This past Sunday, I saw Jordan Peele’s latest film Get Out. Opting out of watching the Oscars, a decision I was pleased with upon reviewing the event’s highlights and cringing at all of Jimmy Kimmel’s tone-deaf jokes, I sat in a theatre filled with folks of color. I was hesitant about the film at first. I love Jordan Peele. I am half black and half white with a white partner, so the concept of fear that accompanies the navigation of intimate white spaces is within reach for me. I also love a good thriller. All in all, the film was set to be one of my favorites.
However, I become worrisome when a piece of art is immediately hyped up. I took a few days to watch Beyonce’s Lemonade. I waited a bit before listening to Solange’s A Seat At The Table. It wasn’t until the think-pieces started rolling in that I listened to Kendrick Lamar’s To Pimp A Butterfly. My Facebook feed was filled with words of praise for Get Out and I was concerned that it may not live up to my expectations.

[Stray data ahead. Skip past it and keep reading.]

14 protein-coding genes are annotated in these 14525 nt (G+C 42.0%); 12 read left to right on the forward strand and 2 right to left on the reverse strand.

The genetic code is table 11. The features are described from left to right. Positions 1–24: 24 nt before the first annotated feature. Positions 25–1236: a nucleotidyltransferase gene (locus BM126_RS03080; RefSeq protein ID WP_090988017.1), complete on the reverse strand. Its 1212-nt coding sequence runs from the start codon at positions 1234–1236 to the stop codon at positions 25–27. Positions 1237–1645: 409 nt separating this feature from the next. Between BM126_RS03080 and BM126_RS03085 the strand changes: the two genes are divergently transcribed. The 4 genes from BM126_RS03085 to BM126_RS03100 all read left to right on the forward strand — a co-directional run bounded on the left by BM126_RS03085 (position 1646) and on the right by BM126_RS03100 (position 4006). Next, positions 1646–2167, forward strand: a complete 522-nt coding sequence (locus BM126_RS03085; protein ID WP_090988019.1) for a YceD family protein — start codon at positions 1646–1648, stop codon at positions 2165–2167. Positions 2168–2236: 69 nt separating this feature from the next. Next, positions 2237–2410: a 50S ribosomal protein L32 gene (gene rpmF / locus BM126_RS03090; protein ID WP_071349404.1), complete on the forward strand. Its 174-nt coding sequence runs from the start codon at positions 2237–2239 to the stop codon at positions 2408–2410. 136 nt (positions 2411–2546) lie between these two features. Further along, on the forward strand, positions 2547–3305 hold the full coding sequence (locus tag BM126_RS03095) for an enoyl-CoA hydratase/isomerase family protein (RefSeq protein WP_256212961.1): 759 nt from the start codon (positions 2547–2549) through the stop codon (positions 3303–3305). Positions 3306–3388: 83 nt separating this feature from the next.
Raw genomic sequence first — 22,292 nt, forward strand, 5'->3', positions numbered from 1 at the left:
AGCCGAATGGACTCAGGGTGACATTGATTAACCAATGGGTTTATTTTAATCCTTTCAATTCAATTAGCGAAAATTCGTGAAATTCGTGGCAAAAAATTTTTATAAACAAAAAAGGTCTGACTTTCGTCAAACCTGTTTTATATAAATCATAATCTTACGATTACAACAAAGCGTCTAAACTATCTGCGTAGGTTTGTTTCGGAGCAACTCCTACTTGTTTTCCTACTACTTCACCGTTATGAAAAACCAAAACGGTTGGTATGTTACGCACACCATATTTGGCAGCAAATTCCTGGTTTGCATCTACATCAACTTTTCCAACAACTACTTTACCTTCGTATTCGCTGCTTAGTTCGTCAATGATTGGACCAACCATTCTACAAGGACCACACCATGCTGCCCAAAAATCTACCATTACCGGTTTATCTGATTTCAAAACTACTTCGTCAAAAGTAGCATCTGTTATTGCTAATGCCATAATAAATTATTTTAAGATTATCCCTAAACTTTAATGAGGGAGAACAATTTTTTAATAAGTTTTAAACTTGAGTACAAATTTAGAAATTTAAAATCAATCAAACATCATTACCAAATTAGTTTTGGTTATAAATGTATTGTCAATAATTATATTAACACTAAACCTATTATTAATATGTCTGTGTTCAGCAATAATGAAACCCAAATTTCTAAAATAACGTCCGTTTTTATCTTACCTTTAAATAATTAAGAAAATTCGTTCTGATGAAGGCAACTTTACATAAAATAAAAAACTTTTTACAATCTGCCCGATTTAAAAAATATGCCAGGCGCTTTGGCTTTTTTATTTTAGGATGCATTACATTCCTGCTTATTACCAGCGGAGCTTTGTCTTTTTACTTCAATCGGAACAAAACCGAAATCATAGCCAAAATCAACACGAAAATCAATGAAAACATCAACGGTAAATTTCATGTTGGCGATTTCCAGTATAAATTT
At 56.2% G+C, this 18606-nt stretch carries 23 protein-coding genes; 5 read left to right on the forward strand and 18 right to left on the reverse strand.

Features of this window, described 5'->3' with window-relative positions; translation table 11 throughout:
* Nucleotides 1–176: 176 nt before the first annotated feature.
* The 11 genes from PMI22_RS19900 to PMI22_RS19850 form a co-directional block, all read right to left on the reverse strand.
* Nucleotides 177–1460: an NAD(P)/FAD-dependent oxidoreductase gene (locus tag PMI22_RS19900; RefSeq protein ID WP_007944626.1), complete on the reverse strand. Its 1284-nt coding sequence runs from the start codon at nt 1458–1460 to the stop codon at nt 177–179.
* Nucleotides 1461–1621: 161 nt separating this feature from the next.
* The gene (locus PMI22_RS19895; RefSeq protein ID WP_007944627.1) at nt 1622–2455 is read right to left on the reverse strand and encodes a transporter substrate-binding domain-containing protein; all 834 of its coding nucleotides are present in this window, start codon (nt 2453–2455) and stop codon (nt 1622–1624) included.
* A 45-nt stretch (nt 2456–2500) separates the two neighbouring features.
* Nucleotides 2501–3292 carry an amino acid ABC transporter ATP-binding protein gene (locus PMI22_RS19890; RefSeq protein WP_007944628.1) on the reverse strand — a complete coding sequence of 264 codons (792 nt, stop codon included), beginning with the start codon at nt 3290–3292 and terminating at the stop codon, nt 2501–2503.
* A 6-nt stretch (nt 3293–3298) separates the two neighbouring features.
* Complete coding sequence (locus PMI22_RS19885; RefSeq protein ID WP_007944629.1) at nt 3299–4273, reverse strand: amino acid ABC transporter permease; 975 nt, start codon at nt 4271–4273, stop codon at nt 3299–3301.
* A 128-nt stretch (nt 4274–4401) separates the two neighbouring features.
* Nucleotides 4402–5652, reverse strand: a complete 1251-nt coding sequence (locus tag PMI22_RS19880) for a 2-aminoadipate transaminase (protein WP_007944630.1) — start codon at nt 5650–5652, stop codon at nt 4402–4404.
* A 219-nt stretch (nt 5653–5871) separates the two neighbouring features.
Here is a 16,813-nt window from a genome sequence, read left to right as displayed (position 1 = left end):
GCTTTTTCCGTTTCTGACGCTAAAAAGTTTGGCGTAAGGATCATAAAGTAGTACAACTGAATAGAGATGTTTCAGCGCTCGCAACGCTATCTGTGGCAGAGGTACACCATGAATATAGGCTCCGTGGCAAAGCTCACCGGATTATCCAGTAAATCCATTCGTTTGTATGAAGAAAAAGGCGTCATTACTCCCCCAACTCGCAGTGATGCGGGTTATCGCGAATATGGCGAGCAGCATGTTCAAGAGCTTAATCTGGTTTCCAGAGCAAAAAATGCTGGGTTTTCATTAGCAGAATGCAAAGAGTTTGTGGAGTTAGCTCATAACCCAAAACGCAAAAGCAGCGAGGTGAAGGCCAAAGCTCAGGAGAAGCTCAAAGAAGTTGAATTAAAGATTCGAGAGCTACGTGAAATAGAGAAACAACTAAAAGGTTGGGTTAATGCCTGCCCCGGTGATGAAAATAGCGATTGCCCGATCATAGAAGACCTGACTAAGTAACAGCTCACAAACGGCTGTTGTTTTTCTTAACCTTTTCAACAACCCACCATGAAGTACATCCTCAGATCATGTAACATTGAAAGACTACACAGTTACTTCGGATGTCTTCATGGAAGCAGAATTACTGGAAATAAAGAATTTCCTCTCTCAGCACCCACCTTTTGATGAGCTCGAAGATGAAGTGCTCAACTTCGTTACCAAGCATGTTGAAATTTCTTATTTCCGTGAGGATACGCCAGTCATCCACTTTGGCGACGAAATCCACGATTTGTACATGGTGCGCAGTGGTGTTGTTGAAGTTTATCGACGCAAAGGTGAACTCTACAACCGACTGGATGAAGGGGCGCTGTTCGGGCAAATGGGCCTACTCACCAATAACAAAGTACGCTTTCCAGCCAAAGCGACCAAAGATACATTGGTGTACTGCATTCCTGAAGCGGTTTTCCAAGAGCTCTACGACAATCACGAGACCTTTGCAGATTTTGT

It most certainly did live up to my expectations. There is a certain breed of fear that exists for people of color. The fear of exclusion within familial spaces. The fear of rejected cultural cues within your kin. The extreme fear of otherness that all too often ends up in death. These fears were captured seamlessly in Get Out. Not only did it legitimately scare me by playing upon the mild panic that lays within the early stages of every interracial relationship (“Does your family know that I’m brown/black/not like them?”), but it also showed ostracizing moments that end up breeding a sense of lose and confusion – like the moment when you code-switch to greet another black person and your greeting is rejected. When the fist bump, the “heyyyy girrrrrl”, the “what’s good brother” is ignored, it is confirmation that your cultural currency is worth nothing within that particular setting, an interaction that is unsettling and only breeds further exclusion.
A horror movie for us. What a novel idea.
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